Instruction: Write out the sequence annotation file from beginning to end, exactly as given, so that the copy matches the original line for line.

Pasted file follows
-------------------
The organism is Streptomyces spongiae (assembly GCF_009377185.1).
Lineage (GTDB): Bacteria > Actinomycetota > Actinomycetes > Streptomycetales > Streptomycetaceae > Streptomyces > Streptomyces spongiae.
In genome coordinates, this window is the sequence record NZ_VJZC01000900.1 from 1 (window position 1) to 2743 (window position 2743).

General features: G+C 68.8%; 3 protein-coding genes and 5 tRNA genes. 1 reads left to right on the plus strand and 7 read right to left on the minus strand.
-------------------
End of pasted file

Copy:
The organism is Streptomyces spongiae (assembly GCF_009377185.1).
Lineage (GTDB): Bacteria > Actinomycetota > Actinomycetes > Streptomycetales > Streptomycetaceae > Streptomyces > Streptomyces spongiae.
In genome coordinates, this window is the sequence record NZ_VJZC01000900.1 from 1 (window position 1) to 2743 (window position 2743).

General features: G+C 68.8%; 3 protein-coding genes and 5 tRNA genes. 1 reads left to right on the plus strand and 7 read right to left on the minus strand.